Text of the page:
Let the natives boast as they will about their splendid climate, they are visited by the most frightful hurricanes. They get the fag-end of the storms that rage over the Antilles; and the fag-end of a storm is like the tail of a whale; it's just the strongest bit of it. I don't think you'll find a sailor listening much to your poets -- your Moores, and your Wallers."

"No doubt you are right, Mr. Curtis," said Andre, smil- ing, "but poets are like proverbs; you can always find one to contradict another. Although Waller and Moore have chosen to sing the praises of the Bermudas, it has been sup- posed that Shakspeare was depicting them in the terrible scenes that are found in 'The Tempest.'"

I may mention that there was not another of our fellow- passengers who took the trouble to come on deck and give a glance at this strange cluster of islands. Miss Herbey, it is true, was making an attempt to join us, but she had barely reached the poop, when Mrs. Kear's languid voice was heard recalling her for some trifling service to her side.

CHAPTER VI THE SARGASSO SEA

OCTOBER 8 to October 13. -- The wind is blowing hard from the northeast, and the Chancellor, under low-reefed top-sail and fore-sail, and laboring against a heavy sea, has been obliged to be brought ahull. The joists and girders all creak again until one's teeth are set on edge. I am the only passenger not remaining below; but I prefer being on deck notwithstanding the driving rain, fine as dust, which penetrates to the very skin. We have been driven along in this fashion for the best part of two days; the "stiffish breeze" has gradually freshened into "a gale"; the top- gallants have been lowered, and, as I write, the wind is blowing with a velocity of fifty or sixty miles an hour. Al- though the Chancellor has many good points, her drift is considerable, and we have been carried far to the south; we can only guess at our precise position, as the cloudy at- mosphere entirely precludes us from taking the sun's alti- tude.

All along, throughout this period, my fellow-passengers are totally ignorant of the extraordinary course that we are taking. England lies to the northeast, yet we are sailing directly southeast, and Robert Curtis owns that he is quite be- wildered; he cannot comprehend why the captain, ever since this northeasterly gale has been blowing, should persist in allowing the ship to drive to the south, instead of tacking to the northwest until she gets into better quarters.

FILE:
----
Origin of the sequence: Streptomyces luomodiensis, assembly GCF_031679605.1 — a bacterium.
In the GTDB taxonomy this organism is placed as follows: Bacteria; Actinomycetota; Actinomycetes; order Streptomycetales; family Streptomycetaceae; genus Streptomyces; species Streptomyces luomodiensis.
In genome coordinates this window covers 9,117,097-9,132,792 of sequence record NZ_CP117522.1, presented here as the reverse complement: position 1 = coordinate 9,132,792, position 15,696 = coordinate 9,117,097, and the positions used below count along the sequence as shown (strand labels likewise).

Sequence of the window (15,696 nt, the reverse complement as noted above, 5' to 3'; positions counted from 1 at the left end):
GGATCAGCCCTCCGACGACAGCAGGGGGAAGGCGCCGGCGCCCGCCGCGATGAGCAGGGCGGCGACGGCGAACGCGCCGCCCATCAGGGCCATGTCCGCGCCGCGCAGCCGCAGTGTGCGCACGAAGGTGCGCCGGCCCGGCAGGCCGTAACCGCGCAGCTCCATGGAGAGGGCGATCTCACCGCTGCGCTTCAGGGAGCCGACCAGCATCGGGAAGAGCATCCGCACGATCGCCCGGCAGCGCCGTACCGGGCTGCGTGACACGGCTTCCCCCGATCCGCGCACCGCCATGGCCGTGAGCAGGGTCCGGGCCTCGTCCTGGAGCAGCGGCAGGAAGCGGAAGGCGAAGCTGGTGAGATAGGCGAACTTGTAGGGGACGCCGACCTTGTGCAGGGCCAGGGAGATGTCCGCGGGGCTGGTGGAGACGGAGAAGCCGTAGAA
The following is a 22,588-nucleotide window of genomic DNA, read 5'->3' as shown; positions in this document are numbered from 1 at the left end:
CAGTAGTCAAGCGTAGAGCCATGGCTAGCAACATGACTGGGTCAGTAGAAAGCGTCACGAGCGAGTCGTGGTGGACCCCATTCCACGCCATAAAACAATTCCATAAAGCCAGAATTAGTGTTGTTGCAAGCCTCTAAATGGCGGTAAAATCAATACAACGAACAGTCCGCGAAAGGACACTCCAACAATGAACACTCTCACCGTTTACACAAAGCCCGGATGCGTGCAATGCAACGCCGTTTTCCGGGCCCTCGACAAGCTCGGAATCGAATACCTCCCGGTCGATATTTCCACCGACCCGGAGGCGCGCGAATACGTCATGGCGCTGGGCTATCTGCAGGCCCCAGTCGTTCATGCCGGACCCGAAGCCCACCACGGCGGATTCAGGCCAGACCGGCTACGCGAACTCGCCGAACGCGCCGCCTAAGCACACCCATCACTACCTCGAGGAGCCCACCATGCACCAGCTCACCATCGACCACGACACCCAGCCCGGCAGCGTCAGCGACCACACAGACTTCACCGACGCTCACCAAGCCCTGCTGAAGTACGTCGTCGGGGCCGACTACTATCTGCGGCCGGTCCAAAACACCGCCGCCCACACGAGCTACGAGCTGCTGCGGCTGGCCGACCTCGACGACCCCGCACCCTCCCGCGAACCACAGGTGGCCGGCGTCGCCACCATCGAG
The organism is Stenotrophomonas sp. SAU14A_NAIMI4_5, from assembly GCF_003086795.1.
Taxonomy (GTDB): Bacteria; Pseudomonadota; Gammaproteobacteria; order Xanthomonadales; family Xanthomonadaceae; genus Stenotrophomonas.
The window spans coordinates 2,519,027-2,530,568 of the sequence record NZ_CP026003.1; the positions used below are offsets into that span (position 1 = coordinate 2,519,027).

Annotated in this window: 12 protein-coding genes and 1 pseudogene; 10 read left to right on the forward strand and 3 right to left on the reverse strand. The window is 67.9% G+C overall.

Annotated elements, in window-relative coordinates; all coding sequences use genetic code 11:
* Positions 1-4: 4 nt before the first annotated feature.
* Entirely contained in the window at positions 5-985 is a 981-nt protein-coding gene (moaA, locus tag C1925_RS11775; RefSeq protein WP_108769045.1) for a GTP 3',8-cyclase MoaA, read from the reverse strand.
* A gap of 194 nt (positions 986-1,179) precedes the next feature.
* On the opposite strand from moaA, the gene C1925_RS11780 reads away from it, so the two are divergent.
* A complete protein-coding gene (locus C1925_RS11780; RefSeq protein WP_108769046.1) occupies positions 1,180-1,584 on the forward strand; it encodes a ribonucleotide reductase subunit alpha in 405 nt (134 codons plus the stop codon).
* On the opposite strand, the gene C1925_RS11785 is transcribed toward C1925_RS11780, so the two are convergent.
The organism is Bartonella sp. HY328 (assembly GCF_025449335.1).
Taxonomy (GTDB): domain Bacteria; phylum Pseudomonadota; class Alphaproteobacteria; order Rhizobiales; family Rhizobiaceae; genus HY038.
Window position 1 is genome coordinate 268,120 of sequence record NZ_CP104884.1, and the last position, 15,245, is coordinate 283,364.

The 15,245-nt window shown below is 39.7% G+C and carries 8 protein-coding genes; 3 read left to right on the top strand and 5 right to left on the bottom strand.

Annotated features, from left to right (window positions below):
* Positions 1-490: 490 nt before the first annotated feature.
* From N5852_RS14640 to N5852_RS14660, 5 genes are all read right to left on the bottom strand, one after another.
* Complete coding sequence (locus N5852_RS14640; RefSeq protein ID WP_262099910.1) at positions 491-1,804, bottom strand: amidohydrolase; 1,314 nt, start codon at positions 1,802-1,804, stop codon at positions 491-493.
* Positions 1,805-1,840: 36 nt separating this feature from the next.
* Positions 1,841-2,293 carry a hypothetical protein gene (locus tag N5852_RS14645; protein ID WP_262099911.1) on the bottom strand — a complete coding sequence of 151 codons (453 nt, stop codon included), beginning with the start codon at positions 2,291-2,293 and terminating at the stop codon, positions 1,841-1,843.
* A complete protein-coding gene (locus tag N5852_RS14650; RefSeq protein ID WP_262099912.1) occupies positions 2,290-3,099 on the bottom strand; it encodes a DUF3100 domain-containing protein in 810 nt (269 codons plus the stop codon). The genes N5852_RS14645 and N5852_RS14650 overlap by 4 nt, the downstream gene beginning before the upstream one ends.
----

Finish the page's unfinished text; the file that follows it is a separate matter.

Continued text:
I was alone with Robert Curtis to-day upon the poop, and could not help saying to him, "Curtis, is your captain mad?"

"Perhaps, sir, I might be allowed to ask what YOU think upon that matter," was his cautious reply.

"Well, to say the truth," I answered. "I can hardly tell; but I confess there is every now and then a wandering in his eye, and an odd look on his face that I do not like. Have you ever sailed with him before?"

"No; this is our first voyage together. Again last night I spoke to him about the route we were taking, but he only said he knew all about it, and that it was all right."

"What do Lieutenant Walter and your boatswain think of it all?" I inquired.

"Think; why, they think just the same as I do," replied the mate; "but if the captain chooses to take the ship to China we should obey his orders."

"But surely," I exclaimed, "there must be some limit to your obedience! Suppose the man is actually mad, what then?"

"If he should be mad enough, Mr. Kazallon, to bring the vessel into any real danger, I shall know what to do."

With this assurance I am forced to be content. Matters, however, have taken a different turn to what I bargained for when I took my passage on board the Chancellor. The weather has become worse and worse. As I have already said, the ship under her large low-reefed top-sail and fore stay-sail has been brought ahull, that is to say, she copes directly with the wind, by presenting her broad bows to the sea; and so we go on still drift, drift, continually to the south.

Jules Verne
French Authors
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